There is Hope in the Grace of Giving

I admire those women who are always reaching out to other people and meeting whatever needs they may have, bringing hope wherever they go. I wish I could be more like them. Instead I find myself often focusing inward and asking, “What do I need?” I want to be more generous with all that I have to offer.

In Second Corinthians chapter 8, Paul is encouraging the Corinthians to be more like the Macedonians who, though poor, had given all that they could to support the church in Jerusalem. He is asking them to demonstrate the “grace of giving” (emphasis mine). He also refers them to the example of Christ giving His life for us so that we might be saved. Verse 9 says “For you know the grace of our Lord Jesus Christ, that though he was rich, yet for your sake he became poor, so that you by his poverty might become rich.” There is no greater example than this. If I want to imitate Christ in my life, I need to be more generous. Christ gave His life for me, surely I can also strive to give what I have to others. Nothing I could ever offer up would ever be as great as the sacrifice that Christ made for me.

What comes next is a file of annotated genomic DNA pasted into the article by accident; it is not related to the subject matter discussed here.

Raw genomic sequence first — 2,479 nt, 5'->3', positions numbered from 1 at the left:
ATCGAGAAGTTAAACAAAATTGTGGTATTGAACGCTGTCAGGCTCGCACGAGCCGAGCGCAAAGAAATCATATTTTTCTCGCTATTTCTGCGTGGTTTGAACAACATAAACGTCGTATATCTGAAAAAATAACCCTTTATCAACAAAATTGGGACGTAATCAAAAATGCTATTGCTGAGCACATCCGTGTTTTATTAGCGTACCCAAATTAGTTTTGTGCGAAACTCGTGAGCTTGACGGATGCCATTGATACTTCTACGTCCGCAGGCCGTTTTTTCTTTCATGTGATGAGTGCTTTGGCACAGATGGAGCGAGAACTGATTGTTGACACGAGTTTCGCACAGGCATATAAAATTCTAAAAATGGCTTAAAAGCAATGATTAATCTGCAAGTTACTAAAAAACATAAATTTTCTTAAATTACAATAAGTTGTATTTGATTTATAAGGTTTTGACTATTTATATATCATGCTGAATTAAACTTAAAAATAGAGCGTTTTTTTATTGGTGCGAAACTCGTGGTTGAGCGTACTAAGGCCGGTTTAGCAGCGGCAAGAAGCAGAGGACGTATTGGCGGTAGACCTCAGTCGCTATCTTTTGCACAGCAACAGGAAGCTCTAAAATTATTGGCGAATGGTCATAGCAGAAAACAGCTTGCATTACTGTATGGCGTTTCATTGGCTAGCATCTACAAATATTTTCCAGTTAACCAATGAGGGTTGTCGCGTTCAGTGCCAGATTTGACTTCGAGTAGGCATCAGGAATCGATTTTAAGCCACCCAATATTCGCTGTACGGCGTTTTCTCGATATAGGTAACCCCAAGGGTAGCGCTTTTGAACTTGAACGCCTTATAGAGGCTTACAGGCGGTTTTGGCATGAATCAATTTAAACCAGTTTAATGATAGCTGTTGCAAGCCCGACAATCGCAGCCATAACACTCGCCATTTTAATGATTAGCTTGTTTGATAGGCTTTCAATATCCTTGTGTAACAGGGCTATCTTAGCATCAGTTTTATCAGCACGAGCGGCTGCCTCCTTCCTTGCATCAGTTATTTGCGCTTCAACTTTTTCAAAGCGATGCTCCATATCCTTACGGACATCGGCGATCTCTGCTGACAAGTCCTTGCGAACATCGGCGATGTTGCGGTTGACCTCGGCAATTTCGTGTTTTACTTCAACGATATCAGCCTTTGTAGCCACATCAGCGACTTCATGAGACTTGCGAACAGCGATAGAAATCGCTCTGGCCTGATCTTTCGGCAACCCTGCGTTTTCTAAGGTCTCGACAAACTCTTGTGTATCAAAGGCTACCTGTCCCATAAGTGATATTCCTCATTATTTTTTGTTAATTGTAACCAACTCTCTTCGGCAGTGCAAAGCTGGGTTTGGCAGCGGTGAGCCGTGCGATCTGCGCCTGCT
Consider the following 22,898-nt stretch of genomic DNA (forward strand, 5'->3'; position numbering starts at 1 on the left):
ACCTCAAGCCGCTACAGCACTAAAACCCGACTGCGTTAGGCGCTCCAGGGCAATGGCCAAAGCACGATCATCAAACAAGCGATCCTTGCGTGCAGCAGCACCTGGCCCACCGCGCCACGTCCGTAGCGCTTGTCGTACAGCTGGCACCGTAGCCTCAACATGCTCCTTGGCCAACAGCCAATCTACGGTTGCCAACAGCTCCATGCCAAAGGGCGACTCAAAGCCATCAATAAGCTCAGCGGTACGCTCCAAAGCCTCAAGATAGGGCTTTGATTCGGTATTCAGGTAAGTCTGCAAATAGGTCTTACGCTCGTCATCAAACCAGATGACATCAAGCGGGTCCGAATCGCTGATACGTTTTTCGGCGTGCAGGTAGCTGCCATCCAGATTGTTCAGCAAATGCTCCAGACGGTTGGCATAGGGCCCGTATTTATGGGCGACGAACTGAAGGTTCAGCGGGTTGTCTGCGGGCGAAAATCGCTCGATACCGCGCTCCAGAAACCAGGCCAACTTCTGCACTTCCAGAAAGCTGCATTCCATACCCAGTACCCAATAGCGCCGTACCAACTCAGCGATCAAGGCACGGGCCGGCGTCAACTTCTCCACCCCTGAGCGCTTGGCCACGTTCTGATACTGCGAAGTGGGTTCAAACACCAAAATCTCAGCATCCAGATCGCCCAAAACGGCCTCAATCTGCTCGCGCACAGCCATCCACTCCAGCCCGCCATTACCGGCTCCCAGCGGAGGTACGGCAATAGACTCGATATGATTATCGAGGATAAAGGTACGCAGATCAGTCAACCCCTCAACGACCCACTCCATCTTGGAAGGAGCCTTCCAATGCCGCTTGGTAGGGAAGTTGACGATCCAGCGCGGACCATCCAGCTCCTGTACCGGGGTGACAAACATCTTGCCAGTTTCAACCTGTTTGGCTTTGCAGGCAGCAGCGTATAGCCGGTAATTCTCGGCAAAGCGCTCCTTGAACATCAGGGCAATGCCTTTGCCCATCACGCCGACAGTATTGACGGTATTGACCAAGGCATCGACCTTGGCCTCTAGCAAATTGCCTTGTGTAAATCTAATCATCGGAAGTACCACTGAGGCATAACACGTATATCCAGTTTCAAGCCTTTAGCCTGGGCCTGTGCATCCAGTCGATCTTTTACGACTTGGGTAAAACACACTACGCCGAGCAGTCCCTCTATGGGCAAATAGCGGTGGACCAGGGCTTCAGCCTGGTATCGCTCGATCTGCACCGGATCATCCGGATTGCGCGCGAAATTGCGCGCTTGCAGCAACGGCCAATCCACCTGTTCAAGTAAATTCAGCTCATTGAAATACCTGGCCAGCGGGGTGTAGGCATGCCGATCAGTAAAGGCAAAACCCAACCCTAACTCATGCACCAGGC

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About Marcy Ardis

Marcy Ardis and her husband Gord live in the country near Chatham, Ontario. They met while attending Redeemer College in Ancaster, Ontario. After they got married, Marcy and Gord began to attend Louisville Baptist Church together as a family as this had been Marcy’s home church for several years. Not long after that, the minister at Louisville Baptist Church was getting ready to retire and he asked Gord to “shepherd his flock” when he retired. Gord has been the pastor at Louisville for nine years and he has also pastored at North Dresden Baptist Church for four and a half years. In addition, he volunteers on the executive of the Western Association of Baptist Churches. Marcy and Gord homeschool their daughter, teaching her that every day offers new learning opportunities. Marcy teaches at a high school in a nearby community. When she has free time she enjoys going for walks with her family, doing genealogical research, reading historical novels and local history books, learning about local architecture and exploring nearby provincial parks.

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